Alternative technologies/approaches to leak detection exist or are being developed that may provide equivalent or better emission reductions than Method 21 or OGI, but adoption or use of alternatives may be limited if a regulation does not provide a provision or pathway for approval of alternatives. And for regulations that allow approved alternatives, criteria for showing equivalency with Method 21 or OGI can be either undefined or complex. For example, Method 21 and OGI are based on comprehensive periodic monitoring; whereas, some alternative technologies may offer continuous but less sensitive monitoring that can identify larger leaks more quickly but may not identify as many leaks. This demonstrates the challenge in evaluating different technology approaches and trying to determine equivalency.
3.2.2 Regulatory Considerations
As noted, a regulatory provision or pathway for consideration and approval of alternative technologies/methods is necessary if they are to be used to meet regulatory requirements. Including or adding such a provision in a regulation requires certain considerations. For example, the main objective of air quality regulations is to reduce emissions to meet established health-based or environmental standards while considering other factors such as cost. The reduction in emissions is based on assumptions that the methods and approaches relied on for achieving that goal are demonstrated, proven, and verifiable. This means an alternative technology provision should include or require clearly defined criteria or boundaries for approval and use to ensure regulatory goals are met and to establish regulatory certainty for all interested parties. Regulatory considerations for alternative technologies/methods may include the following:
- Cost (particularly if a technology is directly specified in the regulation).
- Commercial availability of a technology (not in development; ready for deployment).
- Option for use of an alternative leak detection program vs an individual technology.
- More than one technology or method may be used as part of an overall program.
- Technical or operational feasibility and transparency of a technology or program.
- The technology and/or methodology should be understandable to the regulatory agency and/or end user including how emissions are identified and, if applicable, quantified.
- Capabilities, reliability, and limitations of a technology or program, including restrictions on use.
- Scientific validity or repeatability of a technology’s measurements as well as data quality indicators for precision and bias of measurements.
- Quality control and quality assurance procedures to ensure proper operation of the technology or program.
- Equivalency criteria.
- May need to be clearly defined within the regulation for purposes of SIP or other requirements.
- Rigorous testing and modeling to demonstrate capabilities/effectiveness.
- Establishment of appropriate standards/thresholds for response and repair to achieve comparable emission reductions and to determine compliance.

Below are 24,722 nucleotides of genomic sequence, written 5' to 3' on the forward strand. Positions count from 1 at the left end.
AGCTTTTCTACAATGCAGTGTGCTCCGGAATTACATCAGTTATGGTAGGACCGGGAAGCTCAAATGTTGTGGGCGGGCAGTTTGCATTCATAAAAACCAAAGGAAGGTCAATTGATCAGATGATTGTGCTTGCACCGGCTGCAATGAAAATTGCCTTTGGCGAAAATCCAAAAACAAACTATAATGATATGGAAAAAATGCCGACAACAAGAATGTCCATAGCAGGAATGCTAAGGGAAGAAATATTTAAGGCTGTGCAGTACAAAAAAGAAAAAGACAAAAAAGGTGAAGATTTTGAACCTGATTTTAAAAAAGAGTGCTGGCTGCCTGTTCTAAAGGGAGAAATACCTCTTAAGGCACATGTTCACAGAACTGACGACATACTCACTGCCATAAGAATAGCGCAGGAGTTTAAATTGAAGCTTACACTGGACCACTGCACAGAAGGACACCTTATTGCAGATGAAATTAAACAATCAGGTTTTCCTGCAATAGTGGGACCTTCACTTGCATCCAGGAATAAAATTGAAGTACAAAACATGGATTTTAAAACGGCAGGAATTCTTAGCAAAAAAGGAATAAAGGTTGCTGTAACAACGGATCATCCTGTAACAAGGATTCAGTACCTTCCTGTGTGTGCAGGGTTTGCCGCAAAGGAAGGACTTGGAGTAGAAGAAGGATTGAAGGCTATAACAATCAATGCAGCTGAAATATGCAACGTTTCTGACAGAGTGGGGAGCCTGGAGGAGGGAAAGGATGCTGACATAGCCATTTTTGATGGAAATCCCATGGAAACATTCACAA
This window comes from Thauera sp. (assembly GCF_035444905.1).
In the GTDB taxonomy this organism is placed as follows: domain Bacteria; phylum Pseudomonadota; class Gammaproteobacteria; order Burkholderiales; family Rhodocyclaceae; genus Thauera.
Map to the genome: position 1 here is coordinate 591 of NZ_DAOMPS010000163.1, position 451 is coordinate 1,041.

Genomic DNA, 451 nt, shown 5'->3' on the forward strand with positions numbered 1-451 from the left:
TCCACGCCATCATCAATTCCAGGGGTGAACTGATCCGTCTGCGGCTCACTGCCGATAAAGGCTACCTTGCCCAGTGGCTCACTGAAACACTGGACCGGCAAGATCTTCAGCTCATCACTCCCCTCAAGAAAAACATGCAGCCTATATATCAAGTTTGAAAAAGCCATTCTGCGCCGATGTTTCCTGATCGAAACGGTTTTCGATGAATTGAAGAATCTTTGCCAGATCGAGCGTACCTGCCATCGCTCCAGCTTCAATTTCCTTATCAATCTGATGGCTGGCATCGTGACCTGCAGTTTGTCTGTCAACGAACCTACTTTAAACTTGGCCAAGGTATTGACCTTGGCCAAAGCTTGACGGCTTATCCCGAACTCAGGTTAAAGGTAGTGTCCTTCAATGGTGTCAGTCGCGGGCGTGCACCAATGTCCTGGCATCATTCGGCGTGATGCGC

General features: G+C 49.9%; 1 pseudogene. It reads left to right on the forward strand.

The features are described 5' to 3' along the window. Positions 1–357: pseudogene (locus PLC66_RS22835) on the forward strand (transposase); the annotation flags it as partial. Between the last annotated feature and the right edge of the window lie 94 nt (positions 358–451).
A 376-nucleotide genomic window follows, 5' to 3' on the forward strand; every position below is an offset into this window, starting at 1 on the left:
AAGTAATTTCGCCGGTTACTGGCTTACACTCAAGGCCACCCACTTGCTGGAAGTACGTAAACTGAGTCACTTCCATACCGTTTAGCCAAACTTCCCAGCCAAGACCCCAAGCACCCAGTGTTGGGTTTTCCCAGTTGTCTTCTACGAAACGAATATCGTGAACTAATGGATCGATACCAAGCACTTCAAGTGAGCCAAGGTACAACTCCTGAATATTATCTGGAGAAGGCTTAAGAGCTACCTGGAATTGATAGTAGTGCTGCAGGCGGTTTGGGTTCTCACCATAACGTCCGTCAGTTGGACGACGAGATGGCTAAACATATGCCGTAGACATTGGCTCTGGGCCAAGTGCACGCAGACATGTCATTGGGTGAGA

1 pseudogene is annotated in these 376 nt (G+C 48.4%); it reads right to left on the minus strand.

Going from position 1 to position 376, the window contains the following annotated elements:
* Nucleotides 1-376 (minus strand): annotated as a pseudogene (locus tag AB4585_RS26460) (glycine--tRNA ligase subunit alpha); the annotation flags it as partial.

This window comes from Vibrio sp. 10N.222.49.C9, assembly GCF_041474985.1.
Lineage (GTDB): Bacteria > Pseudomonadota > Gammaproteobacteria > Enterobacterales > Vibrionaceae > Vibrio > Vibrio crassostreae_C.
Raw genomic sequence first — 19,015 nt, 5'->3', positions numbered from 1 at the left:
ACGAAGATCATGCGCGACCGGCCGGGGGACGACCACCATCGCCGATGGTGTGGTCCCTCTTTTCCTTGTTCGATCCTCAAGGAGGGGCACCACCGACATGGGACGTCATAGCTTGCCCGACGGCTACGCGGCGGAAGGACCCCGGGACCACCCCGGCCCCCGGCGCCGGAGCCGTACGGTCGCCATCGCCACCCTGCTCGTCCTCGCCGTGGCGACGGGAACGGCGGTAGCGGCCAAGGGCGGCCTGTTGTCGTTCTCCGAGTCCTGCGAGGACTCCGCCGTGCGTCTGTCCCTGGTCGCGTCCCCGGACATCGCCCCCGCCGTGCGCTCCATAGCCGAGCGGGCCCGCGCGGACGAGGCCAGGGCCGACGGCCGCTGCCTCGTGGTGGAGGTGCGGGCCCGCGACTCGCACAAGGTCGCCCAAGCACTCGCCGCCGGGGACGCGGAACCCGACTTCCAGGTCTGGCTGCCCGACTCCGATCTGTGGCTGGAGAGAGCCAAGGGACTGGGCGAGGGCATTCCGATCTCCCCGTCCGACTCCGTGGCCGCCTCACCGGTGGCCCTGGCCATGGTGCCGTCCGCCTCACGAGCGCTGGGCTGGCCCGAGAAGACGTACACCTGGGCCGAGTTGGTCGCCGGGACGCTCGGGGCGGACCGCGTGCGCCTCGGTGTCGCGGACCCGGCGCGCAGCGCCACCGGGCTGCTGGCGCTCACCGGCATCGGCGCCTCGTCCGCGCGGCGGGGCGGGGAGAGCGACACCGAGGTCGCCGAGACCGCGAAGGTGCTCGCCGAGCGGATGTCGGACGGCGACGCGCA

- Results should be verifiable/quantifiable through recordkeeping, reporting, inspections, or other verification processes.
- Credible evidence. Could the results or data from the technology be used or considered as credible evidence? The U.S. Clean Air Act (CAA) provides “statutory authority to use any available information – not just data from reference tests or other federally promulgated or approved compliance methods – to prove CAA violations.” (USEPA 2015b). https://www3.epa.gov/ttn/atw/cam/fr24fe97.pdf
- Alternative Technology pilot program.
- A pilot program could allow for limited use of an alternative technology or method for evaluation purposes and to help demonstrate its effectiveness.
Above all, availability of data drives the regulator’s ability to develop and amend regulations. A lack of data can result in regulations that fail to reflect the current state of technology. The challenge for the regulator is to define requirements clearly for a technology within the regulation and to develop the criteria for evaluating equivalence of technologies and methods. The difficulties in developing criteria are apparent even in existing regulations that include alternative compliance methods. Close coordination between technology providers and regulators can lead to a process where regulators are fully informed and have access to the technology and all supporting data to evaluate performance and other relevant parameters. It is important to be aware that process and needs can change by jurisdictions, which speaks to the importance of establishing standardized evaluation methodologies. Proving technologies in individual sectors and participating in rulemakings and research can also help move technologies forward.
3.3 Areas of Opportunity
This sub-section provides an overview of some potential areas of opportunity for use and consideration of alternative technologies and ways that might assist with facilitating alternative technology adoption.
- As part of compliance and enforcement efforts, the USEPA and/or state regulators may issue Consent Decrees or Orders that require actions to reduce emissions or mitigate past emissions. These actions may include the use of a leak detection or monitoring technology that is currently not required by regulations, which provides an opportunity to implement a new or innovative proven technology.